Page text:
Hurstel suggests parents can easily encourage their children to be interested in food by cooking something simple, yet fun, with them, such as chocolate pizza. “You get the children touching the flour, touching the dough, something manual. Then they put the chocolate on, put it in the oven. It’s a fabulous job; you are doing something that is creative, artistic and something that is also very physical, and you are producing something. Then you cook it and it’s your creation, made with your own hands.”

This sense of achievement is something that Leah Allison knows well. After nine years of living in a flat in Abu Dhabi, Allison, who originally comes from Glasgow in Scotland, moved to a villa four years ago and has created a vegetable patch in the modest garden. “It’s a good feeling,” she says, eyeing her home-grown red peppers, “to know that you’ve done this, you’ve produced this from a seed.” Having brought in all the soil and mixed it with fertiliser, Allison is growing courgettes, lettuce, tomatoes, spring onions, beetroot, carrots, green beans, peppers and aubergines.

Growing your own vegetables is a great way to combine keeping in touch with nature and educating children about where food comes from. Allison’s 11-year-old daughter Hannah helps her in the garden, watering and planting out seedlings and watching the plants flower and bear fruit. “It’s part of life education, as opposed to just academic education and is equally important,” says Allison. A keen baker, Allison used to send Hannah into school with cakes for her teachers, but having the garden changed that. “One time, I had this beautiful lettuce and I said: ‘Instead of taking in a cake you can take in this lovely lettuce.’ It looked like something out of a picture book. She’s not embarrassed about it, fortunately. I think she’s proud.”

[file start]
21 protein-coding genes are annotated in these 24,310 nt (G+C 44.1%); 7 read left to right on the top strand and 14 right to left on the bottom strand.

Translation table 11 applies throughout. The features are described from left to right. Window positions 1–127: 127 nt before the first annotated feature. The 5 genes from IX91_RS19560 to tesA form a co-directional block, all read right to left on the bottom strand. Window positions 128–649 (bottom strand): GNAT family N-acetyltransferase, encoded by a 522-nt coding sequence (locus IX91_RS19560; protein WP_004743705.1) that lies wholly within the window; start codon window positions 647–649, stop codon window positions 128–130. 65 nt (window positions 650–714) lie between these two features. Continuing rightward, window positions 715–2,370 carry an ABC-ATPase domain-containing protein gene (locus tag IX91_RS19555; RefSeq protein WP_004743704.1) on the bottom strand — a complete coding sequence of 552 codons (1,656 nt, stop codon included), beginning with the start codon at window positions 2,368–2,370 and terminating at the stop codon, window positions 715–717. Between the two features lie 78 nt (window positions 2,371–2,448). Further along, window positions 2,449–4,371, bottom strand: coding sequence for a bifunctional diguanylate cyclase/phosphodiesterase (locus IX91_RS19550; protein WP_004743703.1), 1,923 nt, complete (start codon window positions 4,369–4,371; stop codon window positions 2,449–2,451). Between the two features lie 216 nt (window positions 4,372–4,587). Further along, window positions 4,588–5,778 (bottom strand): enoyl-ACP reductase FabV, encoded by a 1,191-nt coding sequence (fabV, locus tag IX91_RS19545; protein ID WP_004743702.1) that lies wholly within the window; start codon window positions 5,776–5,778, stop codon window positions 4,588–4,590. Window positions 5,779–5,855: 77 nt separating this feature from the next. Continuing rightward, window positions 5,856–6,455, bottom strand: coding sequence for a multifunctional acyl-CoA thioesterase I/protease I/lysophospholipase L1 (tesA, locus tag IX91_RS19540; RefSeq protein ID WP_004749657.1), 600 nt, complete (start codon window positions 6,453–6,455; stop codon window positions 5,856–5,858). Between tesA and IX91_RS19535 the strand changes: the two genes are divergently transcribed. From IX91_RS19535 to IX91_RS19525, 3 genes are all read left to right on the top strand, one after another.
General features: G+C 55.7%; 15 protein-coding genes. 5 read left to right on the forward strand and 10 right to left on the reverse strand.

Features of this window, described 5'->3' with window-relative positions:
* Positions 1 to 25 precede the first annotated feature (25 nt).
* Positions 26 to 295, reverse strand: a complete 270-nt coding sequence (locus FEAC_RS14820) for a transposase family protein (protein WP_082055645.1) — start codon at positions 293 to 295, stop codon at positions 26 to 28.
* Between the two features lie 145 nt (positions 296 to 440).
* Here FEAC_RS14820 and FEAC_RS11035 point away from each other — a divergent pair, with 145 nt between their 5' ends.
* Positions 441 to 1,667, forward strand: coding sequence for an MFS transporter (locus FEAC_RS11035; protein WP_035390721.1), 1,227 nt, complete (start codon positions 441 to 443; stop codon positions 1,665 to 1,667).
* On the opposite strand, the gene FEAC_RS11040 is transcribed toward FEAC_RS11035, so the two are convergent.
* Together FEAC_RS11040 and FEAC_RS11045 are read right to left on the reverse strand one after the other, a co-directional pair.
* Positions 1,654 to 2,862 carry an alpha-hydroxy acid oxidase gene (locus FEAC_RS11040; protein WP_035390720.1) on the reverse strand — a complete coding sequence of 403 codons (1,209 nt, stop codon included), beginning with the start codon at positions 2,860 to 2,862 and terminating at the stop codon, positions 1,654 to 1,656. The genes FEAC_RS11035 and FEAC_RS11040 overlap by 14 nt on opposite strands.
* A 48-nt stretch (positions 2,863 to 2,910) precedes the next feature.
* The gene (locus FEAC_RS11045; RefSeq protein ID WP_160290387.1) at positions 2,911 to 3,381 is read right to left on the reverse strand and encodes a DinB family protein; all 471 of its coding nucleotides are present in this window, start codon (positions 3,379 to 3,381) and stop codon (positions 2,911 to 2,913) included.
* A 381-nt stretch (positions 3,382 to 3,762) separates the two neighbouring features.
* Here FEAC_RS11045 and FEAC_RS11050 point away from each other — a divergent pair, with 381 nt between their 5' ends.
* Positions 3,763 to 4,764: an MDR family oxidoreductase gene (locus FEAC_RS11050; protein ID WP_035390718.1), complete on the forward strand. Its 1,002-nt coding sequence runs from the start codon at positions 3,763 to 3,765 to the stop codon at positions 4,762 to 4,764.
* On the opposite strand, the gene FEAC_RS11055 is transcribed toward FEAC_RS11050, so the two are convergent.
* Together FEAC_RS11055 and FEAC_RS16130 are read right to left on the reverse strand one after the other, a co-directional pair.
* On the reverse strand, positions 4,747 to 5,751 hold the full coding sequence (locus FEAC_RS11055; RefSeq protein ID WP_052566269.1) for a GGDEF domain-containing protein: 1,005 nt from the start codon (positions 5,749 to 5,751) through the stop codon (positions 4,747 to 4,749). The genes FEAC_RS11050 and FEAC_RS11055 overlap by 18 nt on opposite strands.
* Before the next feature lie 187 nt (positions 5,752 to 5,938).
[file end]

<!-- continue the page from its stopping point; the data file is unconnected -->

Growing her own vegetables has opened Allison’s eyes to what is on offer in the supermarkets. “I think the more things become packaged and wrapped, the more off-putting they actually become. This morning I pulled up a carrot for Hannah and washed it and put it in her lunch box, and it was all gnarled and I thought, I’d like to know how they grow the carrots we buy. My carrots are all twisted and, you know, natural.”

A strong supporter of the “grow your own” philosophy in the UK is the chef and writer Hugh Fearnley-Whittingstall, who, when he first opened his River Cottage restaurant, served up food grown and reared on his farm. He later used his experience to help his fellow television chef Gordon Ramsay. In his show, determined that his children should understand where their food came from, Ramsay reared turkeys, soon followed by lambs, in his garden and encouraged his children to feed and look after them. Ramsay even named the turkeys, rather disparagingly, after his fellow television chefs Nigella Lawson, Delia Smith and Antony Worrall Thompson. In one memorable scene, having cooked up one of the turkeys for Christmas dinner, Ramsay asked his daughters: “What do you think of Antony? Nice? Does he taste the way you thought he was going to taste?”

This may be a step too far even for parents who dare to admit to their children that the food on their plate was once roaming free in a field. Ramsay’s methods blurred the line between keeping pets and raising livestock. But reconnecting children with the origins of their food can begin by piquing their interest in what they put in their mouths, encouraging them, as Oliver and Hurstel suggest, to consider the taste of what they eat, to cook, or even, like the Allisons, to grow it themselves. And if your children ask you, “Mummy, where do burgers come from?”, just tell the truth.